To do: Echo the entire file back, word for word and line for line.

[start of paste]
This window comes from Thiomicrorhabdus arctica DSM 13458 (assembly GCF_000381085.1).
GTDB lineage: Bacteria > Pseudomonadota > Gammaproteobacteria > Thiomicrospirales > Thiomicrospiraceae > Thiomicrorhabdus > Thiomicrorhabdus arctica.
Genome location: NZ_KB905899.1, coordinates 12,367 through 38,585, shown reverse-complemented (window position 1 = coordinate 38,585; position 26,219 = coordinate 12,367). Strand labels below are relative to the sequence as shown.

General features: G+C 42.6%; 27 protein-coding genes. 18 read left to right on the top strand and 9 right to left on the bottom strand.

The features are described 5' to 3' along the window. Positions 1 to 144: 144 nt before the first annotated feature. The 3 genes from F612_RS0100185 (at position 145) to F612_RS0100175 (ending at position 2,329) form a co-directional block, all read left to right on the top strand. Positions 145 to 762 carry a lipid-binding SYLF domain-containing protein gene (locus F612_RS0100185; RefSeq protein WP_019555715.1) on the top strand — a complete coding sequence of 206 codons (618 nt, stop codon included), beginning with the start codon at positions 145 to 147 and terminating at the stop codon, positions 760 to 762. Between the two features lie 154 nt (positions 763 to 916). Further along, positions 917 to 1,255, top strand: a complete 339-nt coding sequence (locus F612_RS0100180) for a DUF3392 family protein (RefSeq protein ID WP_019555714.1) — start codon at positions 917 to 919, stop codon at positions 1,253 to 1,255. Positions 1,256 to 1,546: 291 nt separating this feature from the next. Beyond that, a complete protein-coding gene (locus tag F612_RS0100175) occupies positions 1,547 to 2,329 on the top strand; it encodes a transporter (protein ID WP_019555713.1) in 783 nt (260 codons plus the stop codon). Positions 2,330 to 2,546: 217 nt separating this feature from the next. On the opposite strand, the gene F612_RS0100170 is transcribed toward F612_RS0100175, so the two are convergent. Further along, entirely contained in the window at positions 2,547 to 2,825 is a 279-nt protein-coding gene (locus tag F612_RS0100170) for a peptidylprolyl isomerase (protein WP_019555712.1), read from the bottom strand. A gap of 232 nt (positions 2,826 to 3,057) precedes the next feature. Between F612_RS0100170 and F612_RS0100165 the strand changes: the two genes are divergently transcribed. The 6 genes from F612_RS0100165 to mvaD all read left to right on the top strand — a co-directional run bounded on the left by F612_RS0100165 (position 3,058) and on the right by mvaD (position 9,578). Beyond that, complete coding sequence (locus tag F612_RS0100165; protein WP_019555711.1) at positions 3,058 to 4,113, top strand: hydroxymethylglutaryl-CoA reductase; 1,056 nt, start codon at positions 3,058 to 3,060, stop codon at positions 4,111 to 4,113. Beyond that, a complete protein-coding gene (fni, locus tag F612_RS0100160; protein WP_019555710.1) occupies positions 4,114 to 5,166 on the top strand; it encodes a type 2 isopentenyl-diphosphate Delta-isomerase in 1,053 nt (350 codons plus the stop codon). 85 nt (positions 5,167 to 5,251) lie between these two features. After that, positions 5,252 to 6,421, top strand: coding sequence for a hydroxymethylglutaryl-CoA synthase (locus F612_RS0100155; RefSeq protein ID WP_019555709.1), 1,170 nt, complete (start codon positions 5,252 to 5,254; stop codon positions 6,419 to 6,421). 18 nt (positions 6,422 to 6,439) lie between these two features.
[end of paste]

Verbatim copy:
This window comes from Thiomicrorhabdus arctica DSM 13458 (assembly GCF_000381085.1).
GTDB lineage: Bacteria > Pseudomonadota > Gammaproteobacteria > Thiomicrospirales > Thiomicrospiraceae > Thiomicrorhabdus > Thiomicrorhabdus arctica.
Genome location: NZ_KB905899.1, coordinates 12,367 through 38,585, shown reverse-complemented (window position 1 = coordinate 38,585; position 26,219 = coordinate 12,367). Strand labels below are relative to the sequence as shown.

General features: G+C 42.6%; 27 protein-coding genes. 18 read left to right on the top strand and 9 right to left on the bottom strand.

The features are described 5' to 3' along the window. Positions 1 to 144: 144 nt before the first annotated feature. The 3 genes from F612_RS0100185 (at position 145) to F612_RS0100175 (ending at position 2,329) form a co-directional block, all read left to right on the top strand. Positions 145 to 762 carry a lipid-binding SYLF domain-containing protein gene (locus F612_RS0100185; RefSeq protein WP_019555715.1) on the top strand — a complete coding sequence of 206 codons (618 nt, stop codon included), beginning with the start codon at positions 145 to 147 and terminating at the stop codon, positions 760 to 762. Between the two features lie 154 nt (positions 763 to 916). Further along, positions 917 to 1,255, top strand: a complete 339-nt coding sequence (locus F612_RS0100180) for a DUF3392 family protein (RefSeq protein ID WP_019555714.1) — start codon at positions 917 to 919, stop codon at positions 1,253 to 1,255. Positions 1,256 to 1,546: 291 nt separating this feature from the next. Beyond that, a complete protein-coding gene (locus tag F612_RS0100175) occupies positions 1,547 to 2,329 on the top strand; it encodes a transporter (protein ID WP_019555713.1) in 783 nt (260 codons plus the stop codon). Positions 2,330 to 2,546: 217 nt separating this feature from the next. On the opposite strand, the gene F612_RS0100170 is transcribed toward F612_RS0100175, so the two are convergent. Further along, entirely contained in the window at positions 2,547 to 2,825 is a 279-nt protein-coding gene (locus tag F612_RS0100170) for a peptidylprolyl isomerase (protein WP_019555712.1), read from the bottom strand. A gap of 232 nt (positions 2,826 to 3,057) precedes the next feature. Between F612_RS0100170 and F612_RS0100165 the strand changes: the two genes are divergently transcribed. The 6 genes from F612_RS0100165 to mvaD all read left to right on the top strand — a co-directional run bounded on the left by F612_RS0100165 (position 3,058) and on the right by mvaD (position 9,578). Beyond that, complete coding sequence (locus tag F612_RS0100165; protein WP_019555711.1) at positions 3,058 to 4,113, top strand: hydroxymethylglutaryl-CoA reductase; 1,056 nt, start codon at positions 3,058 to 3,060, stop codon at positions 4,111 to 4,113. Beyond that, a complete protein-coding gene (fni, locus tag F612_RS0100160; protein WP_019555710.1) occupies positions 4,114 to 5,166 on the top strand; it encodes a type 2 isopentenyl-diphosphate Delta-isomerase in 1,053 nt (350 codons plus the stop codon). 85 nt (positions 5,167 to 5,251) lie between these two features. After that, positions 5,252 to 6,421, top strand: coding sequence for a hydroxymethylglutaryl-CoA synthase (locus F612_RS0100155; RefSeq protein ID WP_019555709.1), 1,170 nt, complete (start codon positions 5,252 to 5,254; stop codon positions 6,419 to 6,421). 18 nt (positions 6,422 to 6,439) lie between these two features.